A lot of public relations technique rests in language. It is built in the nuanced choice and combination of
words that are developed and tested through public opinion research – through polling and focus groups.
For example, Republican pollster Frank Luntz has made a career of massaging language to his clients advantage. In Luntz’s now infamous enviro-speak memo (pdf) to the republican party, he advises the following:
“The three words Americans are looking for in an environmental policy, they are (sic) ‘safer,’ ‘cleaner,’ and ‘healthier.”
“If you must use the economic argument, stress that you are seeking ‘a fair balance’ between the environment and the economy.”
You get the picture. Language – both suble and shifty – can be a powerful tool when trying to convince or, as in this case, confuse your audience. Luntz is good, but when it comes to twisting words – and doing so without conscience – no one can beat Steve “the Junkman” Milloy, who has made a handsome living for more than a decade twisting the truth for big tobacco and, now, big oil. It was Milloy who flipped the terms “junk science” and “sound science” to the advantage of industries that are willing to risk public health for private profit.
According to Elisa Ong and Stanton Glantz (pdf) in their peer-reviewed American Journal of Public Health (Nov. 2001, Vol. 91, No. 11) article, the terms “sound science” and “junk science” orignated in the tobacco industry’s battle to cast doubt about whether secondhand tobacco smoke is a Group A human carcinogen. The overall strategy, led by Philip Morris, was: “to form local coalitions to help us educate local media, legislators and the public at large about the dangers of ‘junk science’ and to caution them from taking regulatory steps…”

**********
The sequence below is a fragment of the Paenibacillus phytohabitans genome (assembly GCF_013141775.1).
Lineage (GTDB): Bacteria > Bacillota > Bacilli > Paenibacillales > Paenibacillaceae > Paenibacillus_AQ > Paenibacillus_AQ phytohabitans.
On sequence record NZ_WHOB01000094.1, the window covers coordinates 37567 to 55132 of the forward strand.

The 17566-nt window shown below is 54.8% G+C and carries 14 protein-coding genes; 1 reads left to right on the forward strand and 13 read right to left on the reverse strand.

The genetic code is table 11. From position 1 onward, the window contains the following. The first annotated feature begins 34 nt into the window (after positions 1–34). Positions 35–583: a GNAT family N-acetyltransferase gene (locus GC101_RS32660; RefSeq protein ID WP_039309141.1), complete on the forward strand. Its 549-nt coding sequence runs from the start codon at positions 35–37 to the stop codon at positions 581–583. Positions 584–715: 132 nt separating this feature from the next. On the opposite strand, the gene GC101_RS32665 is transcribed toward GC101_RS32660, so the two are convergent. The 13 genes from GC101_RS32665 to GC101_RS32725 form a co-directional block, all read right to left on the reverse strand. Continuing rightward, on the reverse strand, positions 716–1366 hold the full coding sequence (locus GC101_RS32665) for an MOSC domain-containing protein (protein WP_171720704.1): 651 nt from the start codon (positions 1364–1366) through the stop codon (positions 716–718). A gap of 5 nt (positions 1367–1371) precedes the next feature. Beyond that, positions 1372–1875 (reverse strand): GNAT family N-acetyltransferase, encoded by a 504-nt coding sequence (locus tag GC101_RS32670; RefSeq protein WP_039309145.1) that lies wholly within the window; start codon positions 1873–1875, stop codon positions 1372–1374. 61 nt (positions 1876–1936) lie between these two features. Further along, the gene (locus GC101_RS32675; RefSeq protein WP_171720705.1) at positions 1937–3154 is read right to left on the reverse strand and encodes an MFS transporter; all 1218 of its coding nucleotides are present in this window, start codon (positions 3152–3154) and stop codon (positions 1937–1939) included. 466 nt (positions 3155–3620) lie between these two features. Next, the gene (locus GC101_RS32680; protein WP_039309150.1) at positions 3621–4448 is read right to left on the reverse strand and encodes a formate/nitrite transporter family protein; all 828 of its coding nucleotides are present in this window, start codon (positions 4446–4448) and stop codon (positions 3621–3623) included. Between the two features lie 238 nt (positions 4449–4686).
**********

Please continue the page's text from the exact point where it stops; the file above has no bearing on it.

It was around this time that the PR masters at a huge D.C. firm called APCO Worldwide decided to create an Astroturf group called The Advancement of Sound Science Coalition (TASSC). The title alone is telling of their overall mission, which was to label any science calling for regulation on secondhand tobacco smoke as “junk science,” and any science minimizing the risks of secondhand tobacco smoke as “sound science.” It’s no surprise that the head of TASSC (pdf) was none other than Steve “the junkman” Milloy.
Fast-forward to the present day and the issue of climate change and we still see Milloy and other industry apologists using the terms “sound science” and “junk science” – to infuriatingly good effect.
To illutstrate, here are a few of the “sound” scientists Milloy holds up on his alter of scientific integrity:
Dr. Sallie Baliunas, who sat on the board of the Greening Earth Society, an industry front group created by the Western Fuels Association, and the George C. Marshall Institute a US “think” tank and sweetheart of the oil industry.
Dr. Fred Seitz, chair of Fred Singer’s SEPP project, and former chief scientific advisor to none other than RJ Reynolds. Ironically, in 1998, Phillip Morris labelled Seitz as “not sufficiently rational to offer advice.”
As far as “junk science,” Milloy would warn you against: the UK‘s Royal Society, the American Meterological Society, NASA, the American Geophysical Union, the United Nation’s Intergovernmental Panel on Climate Change and the National Oceanic and Atmospheric Administration, and finally the American Association for the Advancement of Science.
You get my point. The entire concept of “junk science” and “sound science” has been turned on its head, not through any logical means, but purely through public relations trickery at the hands of smokin’ Steve Milloy.
What are we to do? There is only one thing to do. Turn this back on its feet by recognizing that Milloy and his colleagues are peddling “junk science” – an afront to the eminent scientists throughtout the world who submit their work to peer-reviewed, respectable journals (not to Fox News columns) to assure that their science is sound.
In other words, I am calling for a “junk science” coup d’etat.